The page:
Air pollution is a major environment-related health threat causing 4,2 million deaths every year. According to the World Health Organisation, 91% of the world’s population lives in places where air quality exceeds WHO guideline limits. Air pollution is a cause of chronic and serious diseases such as asthma, cardiovascular problems and lung cancer. Although air quality in the European Union has improved over the last decades (the main air pollutants decreased by 10% to 70% since 2000), the quality of life of EU citizens remains hampered since EU air quality standards are not being met. Particularly severe situation is in urban areas. The European Environmental Agency estimates that air pollution causes more than 400,000 premature deaths in EU per year.
In 2013, the EU adopted the Clean Air Programme for Europe to effectively address air pollution and to further reduce emissions of air pollutants until 2030. The EU’s clean air policy rests on three pillars:
1) Ambient air quality standards for ground level ozone, particulate matter, nitrogen oxides, dangerous heavy metals and a number of other pollutant, set out in the Ambient Air Quality Directive.
2) National emission reduction targets for the most important trans-boundary air pollutants: sulphur oxides, nitrogen oxides, ammonia, volatile organic compounds and particulate matter, established in the National Emissions Ceiling Directive.
3) Emissions standards for key sources of pollution including vehicle and ship emissions, energy and industry.
The European Commission has intensified engagement with its member states to help them deliver compliance with air quality legislation and facilitate their efforts. Since the Commission is particularly concerned that persistent exceedance of limit values continues, it has adopted the Communication A Europe that protects: Clean air for all, setting out wide-ranging policy to support and facilitate necessary measures. The Commission has pointed out that compliance with air quality legislations may be achieved, inter alia, via use of its legal powers to enforce the relevant EU legislation.
Acknowledging that cost-effective solutions exist and can support innovation and have a positive net impact on EU competitiveness, the Commission provides examples of measures to reduce air pollution including measures to reduce emissions from the transport sector; measures to reduce emissions from power and heat; measures to reduce emissions from industry; and measures to reduce emissions from the agricultural sector.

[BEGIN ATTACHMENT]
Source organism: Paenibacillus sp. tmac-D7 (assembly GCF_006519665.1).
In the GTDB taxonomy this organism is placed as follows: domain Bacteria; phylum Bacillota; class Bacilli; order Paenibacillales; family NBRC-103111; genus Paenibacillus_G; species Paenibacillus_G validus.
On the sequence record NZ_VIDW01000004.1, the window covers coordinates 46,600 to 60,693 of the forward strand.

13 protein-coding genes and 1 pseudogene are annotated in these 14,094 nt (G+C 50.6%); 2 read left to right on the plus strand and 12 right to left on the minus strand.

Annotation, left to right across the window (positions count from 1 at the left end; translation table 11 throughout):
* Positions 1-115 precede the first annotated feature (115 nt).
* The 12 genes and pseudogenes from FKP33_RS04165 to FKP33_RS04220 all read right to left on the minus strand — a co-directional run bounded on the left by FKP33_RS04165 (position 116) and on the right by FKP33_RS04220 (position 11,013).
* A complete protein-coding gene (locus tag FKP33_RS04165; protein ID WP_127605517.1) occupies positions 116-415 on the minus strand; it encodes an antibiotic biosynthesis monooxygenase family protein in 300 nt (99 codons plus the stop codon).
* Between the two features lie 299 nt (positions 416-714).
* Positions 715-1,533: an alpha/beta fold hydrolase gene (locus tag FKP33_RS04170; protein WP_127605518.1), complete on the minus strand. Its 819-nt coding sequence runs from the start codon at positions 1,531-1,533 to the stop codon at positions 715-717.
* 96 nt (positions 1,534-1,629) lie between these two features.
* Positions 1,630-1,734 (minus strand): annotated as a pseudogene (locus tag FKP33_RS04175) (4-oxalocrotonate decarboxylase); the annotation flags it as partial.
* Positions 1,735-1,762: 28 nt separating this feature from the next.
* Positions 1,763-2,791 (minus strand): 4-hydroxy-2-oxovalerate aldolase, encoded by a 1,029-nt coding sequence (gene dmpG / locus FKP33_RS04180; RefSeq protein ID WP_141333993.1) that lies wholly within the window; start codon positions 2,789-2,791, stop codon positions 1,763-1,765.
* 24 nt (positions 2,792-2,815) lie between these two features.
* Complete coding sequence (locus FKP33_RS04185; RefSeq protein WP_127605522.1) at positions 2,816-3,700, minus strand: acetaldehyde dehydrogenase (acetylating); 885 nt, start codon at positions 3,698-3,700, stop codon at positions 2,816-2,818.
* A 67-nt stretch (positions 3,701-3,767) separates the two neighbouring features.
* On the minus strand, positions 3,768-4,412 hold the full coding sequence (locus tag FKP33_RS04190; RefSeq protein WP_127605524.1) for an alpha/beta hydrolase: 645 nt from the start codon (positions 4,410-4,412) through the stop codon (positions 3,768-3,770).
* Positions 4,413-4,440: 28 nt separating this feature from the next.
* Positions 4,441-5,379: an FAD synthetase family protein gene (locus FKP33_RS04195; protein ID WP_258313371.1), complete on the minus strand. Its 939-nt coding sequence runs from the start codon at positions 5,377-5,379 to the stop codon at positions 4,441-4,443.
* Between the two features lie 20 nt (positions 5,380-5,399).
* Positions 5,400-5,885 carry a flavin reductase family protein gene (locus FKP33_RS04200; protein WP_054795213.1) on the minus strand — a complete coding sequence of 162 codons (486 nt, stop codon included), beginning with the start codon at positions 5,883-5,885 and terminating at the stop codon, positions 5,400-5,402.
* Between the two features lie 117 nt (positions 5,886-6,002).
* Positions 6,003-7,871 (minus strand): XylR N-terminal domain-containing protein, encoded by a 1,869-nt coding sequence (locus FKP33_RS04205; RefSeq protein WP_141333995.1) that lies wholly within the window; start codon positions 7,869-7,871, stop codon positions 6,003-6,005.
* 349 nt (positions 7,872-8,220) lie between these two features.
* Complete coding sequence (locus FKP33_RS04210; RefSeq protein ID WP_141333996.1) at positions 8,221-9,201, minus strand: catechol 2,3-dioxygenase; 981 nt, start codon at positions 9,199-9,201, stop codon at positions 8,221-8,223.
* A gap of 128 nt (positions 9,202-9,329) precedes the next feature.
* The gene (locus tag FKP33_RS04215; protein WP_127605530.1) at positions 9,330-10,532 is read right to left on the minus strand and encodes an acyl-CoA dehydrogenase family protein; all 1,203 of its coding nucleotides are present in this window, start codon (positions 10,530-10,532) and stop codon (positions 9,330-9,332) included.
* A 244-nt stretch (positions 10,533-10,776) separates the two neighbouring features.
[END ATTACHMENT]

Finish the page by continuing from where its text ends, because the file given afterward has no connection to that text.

The Commission will seek to step up cooperation with member states via Clean Air Dialogue to support their implementation efforts and to ensure optimal synergies with the Energy Union and EU climate change policies (e.g. the Platform for Coal Regions in Transition). EU Urban Agenda and Urban Innovative Actions are expected to facilitate the cooperation with and among cities across the EU to address air pollution in urban areas. In order to facilitate investment in sustainable projects in European cities – the Commission and the European Investment Bank put in place URBIS – a new advisory for urban authorities to improve cities’ access to technical and financial/investment platforms.
In addition, the Commission is committed to continue its enforcement action. For particulate matter, the Commission has been pursuing infringement procedures against 16 member states and the Court of Justice of the EU already issued two judgments addressing the most severe particulate matter exceedance in the EU – Commission v Bulgaria in 2017, Commission v Poland in 2018. For nitrogen dioxide, infringement procedures have been launched against 13 EU member states. In January 2018, the Commission has called upon the member states to address the sources of the current exceedances and bring forward compliance as soon as possible.
The Commission has intensified its enforcement action in May 2018 and referred France, Germany, Hungary, Italy, Romania and the United Kingdom to the Court of Justice of the EU for failing to respect agreed air quality limit values and for failing to take appropriate measures to keep exceedance periods as short as possible. In particular, France, Germany, and the United Kingdom are referred to the Court over persistently high levels of particulate matter, France, Germany, and the United Kingdom are referred to the Court for failure to respect limit values for nitrogen dioxide, and for failing to take appropriate measures to keep exceedance periods as short as possible.
The Commission concludes that improving air quality remains a challenge for Europe and requires a comprehensive approach across different sectors, from transport, energy, to local planning, bringing together all the different actors concerned.